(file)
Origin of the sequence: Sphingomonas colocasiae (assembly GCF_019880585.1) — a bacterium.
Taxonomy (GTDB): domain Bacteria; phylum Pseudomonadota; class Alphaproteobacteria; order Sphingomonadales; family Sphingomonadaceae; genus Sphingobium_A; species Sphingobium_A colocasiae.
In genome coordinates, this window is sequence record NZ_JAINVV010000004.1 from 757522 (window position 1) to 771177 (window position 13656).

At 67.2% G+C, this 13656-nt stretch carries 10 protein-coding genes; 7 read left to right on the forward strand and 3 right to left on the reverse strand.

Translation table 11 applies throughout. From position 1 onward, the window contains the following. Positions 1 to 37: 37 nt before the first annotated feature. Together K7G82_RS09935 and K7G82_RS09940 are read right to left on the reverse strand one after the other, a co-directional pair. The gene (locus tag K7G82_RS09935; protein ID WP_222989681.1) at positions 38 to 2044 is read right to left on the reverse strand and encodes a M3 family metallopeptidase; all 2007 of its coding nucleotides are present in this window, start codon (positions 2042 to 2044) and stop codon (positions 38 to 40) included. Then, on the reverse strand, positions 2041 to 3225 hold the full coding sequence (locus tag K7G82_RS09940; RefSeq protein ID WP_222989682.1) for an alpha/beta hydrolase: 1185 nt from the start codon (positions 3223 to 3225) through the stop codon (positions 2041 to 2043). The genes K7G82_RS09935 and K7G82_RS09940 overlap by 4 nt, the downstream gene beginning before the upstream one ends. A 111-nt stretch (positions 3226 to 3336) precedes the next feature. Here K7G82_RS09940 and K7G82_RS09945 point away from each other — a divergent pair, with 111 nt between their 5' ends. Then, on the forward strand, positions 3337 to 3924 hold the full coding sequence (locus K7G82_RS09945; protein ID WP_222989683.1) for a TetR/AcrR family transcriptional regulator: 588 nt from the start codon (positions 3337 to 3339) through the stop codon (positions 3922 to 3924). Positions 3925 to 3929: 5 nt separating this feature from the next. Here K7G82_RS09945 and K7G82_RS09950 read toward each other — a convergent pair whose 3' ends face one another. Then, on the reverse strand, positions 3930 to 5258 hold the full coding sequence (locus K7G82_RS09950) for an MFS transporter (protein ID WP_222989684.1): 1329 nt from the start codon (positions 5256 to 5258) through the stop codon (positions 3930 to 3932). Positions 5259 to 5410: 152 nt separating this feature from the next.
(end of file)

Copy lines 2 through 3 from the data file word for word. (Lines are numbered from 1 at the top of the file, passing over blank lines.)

Taxonomy (GTDB): domain Bacteria; phylum Pseudomonadota; class Alphaproteobacteria; order Sphingomonadales; family Sphingomonadaceae; genus Sphingobium_A; species Sphingobium_A colocasiae.
In genome coordinates, this window is sequence record NZ_JAINVV010000004.1 from 757522 (window position 1) to 771177 (window position 13656).